Well the basic argument was that no change from Communism created bloodshed. I cant speak from knowledge about what Communism was like in the former Yugoslavia, but I know that its widely credited as keeping the lid on a lot of nationalist grievances that only emerged when the Communist regime disappeared. Which was also what has happened in the Former USSR.


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#351 JasonJ

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Posted 25 August 2019 - 1034 AM

Today brought in some fighting.

 


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#352 JasonJ

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Posted 25 August 2019 - 1036 AM

And yesterday.


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#353 Nobu

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Posted 25 August 2019 - 1109 AM


 


 


:rolleyes:

 
I thought it was just me.
 
 
One only has to compare this attitude with the British stance on Gibraltar. I suppose they will evolve the "not east of Suez" policy, probably the major reason to give HK to the PRC, to a "not south of Jersey" one in order to realize an isolated Gibraltar is an intolerable drain on HM Treasury, turn a blind eye on those Gib freeloaders, and end the history of the last Colony in Continental Europe.
 
Pot Kettel.
Ceuta and Melilla, of which Morocco probably has a similar view. Just as Gibraltar is British by right of conquest, quite a while ago.
Spain acquired Gibraltar in 149... (?) and lost it in 1713. A bit over 200 years. So, it's been British for a bit over 300 years. And the locals seem to prefer British rule.
 
Would mentioning the Spanish Basque in this context be rude ...? :ph34r:
 
There are many bits and pieces of land which were conquered/occupied/annexed by some nation at some time in the past which now are part of that nation.  If you start rolling these up, where do you start (and end)?
 
Sorry, spelling

As with so many things, what bits are rolled up depends on the political expediency of each particular instance. India and the question of Goa was an idea whose time had come. The same cannot be said right now of Spain and the idea of Gibraltar without a willingness to fight for the same.

Hoping someone else will do the necessary fighting for this level of political room to maneuver is a poor substitute for the willingness to do so on one's own in various ways.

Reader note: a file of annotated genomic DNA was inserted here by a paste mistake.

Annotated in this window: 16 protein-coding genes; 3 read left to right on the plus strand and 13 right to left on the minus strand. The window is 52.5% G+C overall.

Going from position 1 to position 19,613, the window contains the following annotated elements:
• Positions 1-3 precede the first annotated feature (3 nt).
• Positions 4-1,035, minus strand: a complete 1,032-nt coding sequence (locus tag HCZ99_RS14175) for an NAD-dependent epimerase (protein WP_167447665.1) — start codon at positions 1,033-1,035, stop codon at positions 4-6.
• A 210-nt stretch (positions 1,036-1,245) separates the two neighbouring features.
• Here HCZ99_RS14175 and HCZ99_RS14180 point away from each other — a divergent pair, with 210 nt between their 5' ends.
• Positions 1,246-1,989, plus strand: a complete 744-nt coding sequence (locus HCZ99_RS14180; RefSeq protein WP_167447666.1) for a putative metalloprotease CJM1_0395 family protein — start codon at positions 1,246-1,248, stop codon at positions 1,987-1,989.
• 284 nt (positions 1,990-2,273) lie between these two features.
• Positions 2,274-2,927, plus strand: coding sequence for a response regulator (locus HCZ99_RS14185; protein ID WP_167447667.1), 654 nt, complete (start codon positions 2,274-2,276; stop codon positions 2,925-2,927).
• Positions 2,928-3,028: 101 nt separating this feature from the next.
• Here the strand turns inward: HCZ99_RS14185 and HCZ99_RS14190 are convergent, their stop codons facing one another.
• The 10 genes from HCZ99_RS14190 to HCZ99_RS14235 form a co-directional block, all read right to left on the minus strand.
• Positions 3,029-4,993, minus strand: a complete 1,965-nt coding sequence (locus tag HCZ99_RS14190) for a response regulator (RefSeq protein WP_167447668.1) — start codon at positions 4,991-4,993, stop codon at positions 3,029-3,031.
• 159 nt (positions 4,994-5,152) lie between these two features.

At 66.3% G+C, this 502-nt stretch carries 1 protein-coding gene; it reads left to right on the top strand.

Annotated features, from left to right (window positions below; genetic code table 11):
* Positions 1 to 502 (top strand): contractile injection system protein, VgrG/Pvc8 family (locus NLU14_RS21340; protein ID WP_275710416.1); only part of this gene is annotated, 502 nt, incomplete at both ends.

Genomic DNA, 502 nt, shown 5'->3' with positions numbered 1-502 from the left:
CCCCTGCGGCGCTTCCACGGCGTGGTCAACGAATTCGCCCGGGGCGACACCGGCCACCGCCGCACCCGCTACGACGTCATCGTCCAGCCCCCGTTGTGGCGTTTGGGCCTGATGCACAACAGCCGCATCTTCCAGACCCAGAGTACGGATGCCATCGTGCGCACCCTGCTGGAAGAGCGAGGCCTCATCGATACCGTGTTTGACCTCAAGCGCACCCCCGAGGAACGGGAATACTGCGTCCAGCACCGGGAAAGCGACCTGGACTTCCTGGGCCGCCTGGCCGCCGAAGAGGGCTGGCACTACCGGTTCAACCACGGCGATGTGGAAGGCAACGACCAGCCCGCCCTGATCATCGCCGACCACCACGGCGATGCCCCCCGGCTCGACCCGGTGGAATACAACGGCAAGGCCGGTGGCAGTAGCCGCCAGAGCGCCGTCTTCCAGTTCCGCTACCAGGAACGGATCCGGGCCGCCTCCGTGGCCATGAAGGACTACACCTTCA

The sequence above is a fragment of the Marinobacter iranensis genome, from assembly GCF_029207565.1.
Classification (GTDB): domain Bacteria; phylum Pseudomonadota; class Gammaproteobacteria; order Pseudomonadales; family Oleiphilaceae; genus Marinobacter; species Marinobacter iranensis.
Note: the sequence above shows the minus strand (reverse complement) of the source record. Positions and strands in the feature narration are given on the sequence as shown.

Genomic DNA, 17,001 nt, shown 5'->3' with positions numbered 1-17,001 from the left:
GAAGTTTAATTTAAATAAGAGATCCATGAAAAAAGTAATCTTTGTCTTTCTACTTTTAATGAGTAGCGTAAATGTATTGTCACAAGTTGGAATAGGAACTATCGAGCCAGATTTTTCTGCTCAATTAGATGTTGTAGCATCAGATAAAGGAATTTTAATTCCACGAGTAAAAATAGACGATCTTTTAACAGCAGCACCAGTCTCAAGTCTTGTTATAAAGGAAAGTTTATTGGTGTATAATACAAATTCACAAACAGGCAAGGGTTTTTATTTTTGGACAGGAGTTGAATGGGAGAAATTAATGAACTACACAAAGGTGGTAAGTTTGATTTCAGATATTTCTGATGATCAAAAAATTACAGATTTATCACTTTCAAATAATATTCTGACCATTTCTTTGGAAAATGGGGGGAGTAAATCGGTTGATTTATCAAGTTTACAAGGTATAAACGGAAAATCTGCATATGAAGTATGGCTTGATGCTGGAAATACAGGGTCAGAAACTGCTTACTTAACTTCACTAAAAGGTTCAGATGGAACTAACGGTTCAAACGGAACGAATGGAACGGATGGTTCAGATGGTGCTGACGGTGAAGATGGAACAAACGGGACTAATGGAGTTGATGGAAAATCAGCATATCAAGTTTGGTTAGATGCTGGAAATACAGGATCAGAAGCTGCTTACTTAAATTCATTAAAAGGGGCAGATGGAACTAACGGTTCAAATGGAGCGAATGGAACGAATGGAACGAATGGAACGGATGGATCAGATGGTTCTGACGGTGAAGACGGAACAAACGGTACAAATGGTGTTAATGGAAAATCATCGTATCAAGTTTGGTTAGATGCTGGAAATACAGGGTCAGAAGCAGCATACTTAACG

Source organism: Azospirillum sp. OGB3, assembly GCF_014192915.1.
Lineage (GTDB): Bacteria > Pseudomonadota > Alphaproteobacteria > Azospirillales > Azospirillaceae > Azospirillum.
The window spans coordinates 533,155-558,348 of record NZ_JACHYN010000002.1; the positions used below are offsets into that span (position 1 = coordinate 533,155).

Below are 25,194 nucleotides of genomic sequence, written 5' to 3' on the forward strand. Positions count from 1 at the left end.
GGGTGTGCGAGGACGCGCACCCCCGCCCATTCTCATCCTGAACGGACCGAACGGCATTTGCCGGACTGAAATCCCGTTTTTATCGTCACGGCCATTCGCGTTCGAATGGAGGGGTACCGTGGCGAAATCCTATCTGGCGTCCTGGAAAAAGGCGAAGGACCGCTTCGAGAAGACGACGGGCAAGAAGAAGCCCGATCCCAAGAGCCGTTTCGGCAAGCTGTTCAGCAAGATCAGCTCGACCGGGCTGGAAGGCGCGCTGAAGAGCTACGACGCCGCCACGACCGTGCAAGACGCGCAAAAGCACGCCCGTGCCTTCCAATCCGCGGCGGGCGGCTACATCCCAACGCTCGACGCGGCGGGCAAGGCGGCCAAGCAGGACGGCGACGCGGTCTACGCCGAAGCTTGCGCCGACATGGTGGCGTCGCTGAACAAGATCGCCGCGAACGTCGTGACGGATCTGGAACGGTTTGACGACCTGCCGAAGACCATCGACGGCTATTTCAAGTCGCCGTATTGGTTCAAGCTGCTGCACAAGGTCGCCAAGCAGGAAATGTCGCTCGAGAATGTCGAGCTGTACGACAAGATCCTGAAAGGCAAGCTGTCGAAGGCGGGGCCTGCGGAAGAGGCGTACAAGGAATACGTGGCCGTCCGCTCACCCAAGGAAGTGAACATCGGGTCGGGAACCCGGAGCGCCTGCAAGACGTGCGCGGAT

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#354 Roman Alymov

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Posted 25 August 2019 - 1235 PM

And yesterday.

69232546_10220297134886402_1431927635331


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#355 Stuart Galbraith

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Posted 25 August 2019 - 1239 PM

That bottom picture is like a Banksy painting. :D
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#356 Roman Alymov

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Posted 25 August 2019 - 1309 PM

That bottom picture is like a Banksy painting. :D

That's why Banksy is genius  - he captured the mood of the time.


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#357 Chris Werb

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Posted 25 August 2019 - 1350 PM

That bottom picture is like a Banksy painting. :D

 

An odd time to start paintballing... :)


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#358 Stuart Galbraith

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Posted 25 August 2019 - 1356 PM

I didn't notice that, but yes. :D
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#359 DB

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Posted 25 August 2019 - 1909 PM

As I've probably mentioned several times before, it doesn't matter what actually happened, who did it and who was the victim.

 

It was, is and always will be the fault of Perfidious Albion.  :glare:


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#360 Stargrunt6

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Posted 25 August 2019 - 1949 PM


That bottom picture is like a Banksy painting. :D

That's why Banksy is genius  - he captured the mood of the time.

Banksy is an overrated hack whose work is as deep as 8th grade philosophy.

Screw him for demonizing the national guard in New Orleans.